States Weigh Suing Oracle
States Weigh Suing Oracle
Attorneys general from a handful of states are weighing their legal options for stopping Oracle Corp.s hostile takeover bid for enterprise software rival PeopleSoft Inc.
Oracle also is expecting the U.S. Department of Justice to submit questions to the company as early as today regarding the proposed acquisition.
Attorneys general from California, Texas and Massachusetts and an undisclosed number of colleagues last week took part in a conference call to discuss whether the combination of the software developers would violate antitrust laws.
The action came a week after Connecticut said it would sue Oracle, of Redwood Shores, Calif., on antitrust grounds. Connecticut Attorney General Richard Blumenthal contacted every state asking them to join the suit. Blumenthal charged that the combination would restrict competition, damage Connecticut and its economy, and raise prices for businesses.
Oracle spokeswoman Jennifer Glass said the company is looking forward to explaining to Connecticut officials how its acquisition of PeopleSoft would result in lower costs, better support and enhanced functionality for state agencies.
At the federal level, the DOJ is conducting a routine review of the transaction. A DOJ spokesman said the Washington agency had until June 30 to request information from Oracle regarding the bid, after which it will decide if it needs to institute a waiting period before the merger can be approved.
"Considering the high profile nature of this transaction and the fact that DOJ just received the case less than two weeks ago, we fully expect to receive a second request" for information, Oracle spokesman Jim Finn said in a prepared statement. "We remain very optimistic that DOJ will conclude that this transaction is not anti-competitive and that we will complete the transaction in a timely manner."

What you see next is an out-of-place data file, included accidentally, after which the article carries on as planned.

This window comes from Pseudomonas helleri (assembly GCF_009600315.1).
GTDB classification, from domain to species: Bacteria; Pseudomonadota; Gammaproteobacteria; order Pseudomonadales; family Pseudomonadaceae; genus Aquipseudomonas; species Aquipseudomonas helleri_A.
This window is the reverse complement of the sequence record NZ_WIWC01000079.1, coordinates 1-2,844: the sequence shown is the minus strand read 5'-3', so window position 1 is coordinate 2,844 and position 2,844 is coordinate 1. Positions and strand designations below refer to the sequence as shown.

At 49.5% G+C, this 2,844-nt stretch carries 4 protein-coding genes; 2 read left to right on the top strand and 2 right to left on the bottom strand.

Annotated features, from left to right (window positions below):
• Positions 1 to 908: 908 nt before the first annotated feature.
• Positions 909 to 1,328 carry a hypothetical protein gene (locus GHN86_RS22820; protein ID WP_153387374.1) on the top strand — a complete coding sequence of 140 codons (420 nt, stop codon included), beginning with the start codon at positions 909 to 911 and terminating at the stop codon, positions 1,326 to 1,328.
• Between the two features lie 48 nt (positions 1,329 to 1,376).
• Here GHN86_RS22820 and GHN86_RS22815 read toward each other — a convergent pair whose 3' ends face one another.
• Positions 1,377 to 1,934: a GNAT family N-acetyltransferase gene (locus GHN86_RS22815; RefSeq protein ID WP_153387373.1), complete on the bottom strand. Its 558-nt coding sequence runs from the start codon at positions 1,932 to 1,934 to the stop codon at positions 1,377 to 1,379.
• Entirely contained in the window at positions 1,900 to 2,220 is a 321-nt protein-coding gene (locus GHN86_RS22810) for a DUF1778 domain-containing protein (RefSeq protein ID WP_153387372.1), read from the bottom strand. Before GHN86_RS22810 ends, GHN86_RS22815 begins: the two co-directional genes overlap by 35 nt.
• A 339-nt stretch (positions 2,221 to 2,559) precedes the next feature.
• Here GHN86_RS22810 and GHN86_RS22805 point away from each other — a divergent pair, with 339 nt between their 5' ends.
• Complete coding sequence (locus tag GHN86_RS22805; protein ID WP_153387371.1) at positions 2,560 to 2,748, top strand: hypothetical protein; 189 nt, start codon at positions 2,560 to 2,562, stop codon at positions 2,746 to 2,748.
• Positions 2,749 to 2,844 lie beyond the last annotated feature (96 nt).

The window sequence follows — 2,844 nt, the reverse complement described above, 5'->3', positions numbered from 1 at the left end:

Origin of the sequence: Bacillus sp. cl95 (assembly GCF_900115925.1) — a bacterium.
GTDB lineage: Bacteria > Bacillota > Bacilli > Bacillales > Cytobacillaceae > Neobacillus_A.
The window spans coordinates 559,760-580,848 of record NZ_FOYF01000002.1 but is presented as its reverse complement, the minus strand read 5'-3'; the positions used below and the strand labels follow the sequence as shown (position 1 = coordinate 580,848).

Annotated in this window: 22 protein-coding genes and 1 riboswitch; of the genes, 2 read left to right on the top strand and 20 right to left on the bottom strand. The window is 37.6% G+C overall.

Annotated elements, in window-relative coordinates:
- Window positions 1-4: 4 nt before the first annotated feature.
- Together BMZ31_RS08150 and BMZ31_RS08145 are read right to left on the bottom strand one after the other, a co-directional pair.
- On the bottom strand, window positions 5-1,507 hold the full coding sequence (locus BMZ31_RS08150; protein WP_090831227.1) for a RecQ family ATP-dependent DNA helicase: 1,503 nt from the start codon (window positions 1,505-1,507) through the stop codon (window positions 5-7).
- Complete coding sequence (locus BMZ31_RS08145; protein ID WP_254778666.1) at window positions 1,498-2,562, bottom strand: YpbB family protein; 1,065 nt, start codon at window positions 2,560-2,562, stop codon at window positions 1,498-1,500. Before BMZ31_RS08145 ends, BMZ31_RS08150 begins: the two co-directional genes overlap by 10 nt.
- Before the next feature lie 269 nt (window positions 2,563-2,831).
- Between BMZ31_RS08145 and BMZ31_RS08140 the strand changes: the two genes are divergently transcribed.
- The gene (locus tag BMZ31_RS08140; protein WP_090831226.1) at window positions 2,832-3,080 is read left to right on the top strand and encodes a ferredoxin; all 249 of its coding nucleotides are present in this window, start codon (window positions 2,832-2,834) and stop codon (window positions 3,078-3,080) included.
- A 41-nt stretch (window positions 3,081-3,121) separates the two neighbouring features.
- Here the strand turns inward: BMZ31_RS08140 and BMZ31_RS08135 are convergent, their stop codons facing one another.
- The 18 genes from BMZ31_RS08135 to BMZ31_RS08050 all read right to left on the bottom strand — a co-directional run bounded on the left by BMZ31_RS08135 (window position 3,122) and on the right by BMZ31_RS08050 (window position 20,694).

Aside from enforcing antitrust laws, states may also pursue a suit for reasons of self-interest. PeopleSoft, of Pleasanton, Calif., boasts more than 350 customers in state, local and federal governments, including 15 states that have standardized on its applications.
California, Texas and Massachusetts, like Connecticut, have significant investments in PeopleSoft software. Massachusetts, for instance, runs PeopleSoft human resources modules across its executive branch offices, courts, and state and community colleges.
"The impact on state agencies will be a factor, but this is an antitrust case first and foremost," said Sarah Nathan, a spokeswoman for the Massachusetts attorney generals office, in Boston.
Indiana is also a big PeopleSoft customer. Laura Larimer, CIO for the state of Indiana, forwarded information to her states attorney general on Connecticuts lawsuit against Oracle in hopes that he would consider the ramifications of Oracles actions.
"We are very, very reliant on [PeopleSoft] and their HR and procurement [software]," said Larimer, in Indianapolis. "I find it unimaginable that this would ever become an approved merger. My concern is how this is distracting both companies from enhancing their products and helping customers."
"The [PeopleSoft] financials are crucial to our business," said Bill Monroe, chief of operations at the Texas Educational System, in Austin. "Weve been able to survive and flourish by using [PeopleSofts applications]."
Monroe said that at the appropriate time he will provide his input to the Texas attorney general. In the meantime, his department is discussing its next steps.
"If this thing happens, maybe we would just run PeopleSoft on our own," said Monroe. "This is one of the few vendors where if you sign, you get the code."
Monroes prime objection to Oracle is the cost of its database. TES runs its software on IBM and Microsoft Corp. databases.
"We see only the potential downside of significant cost [to switch vendors]," said Monroe. "If there is some upside for us, I cant find it."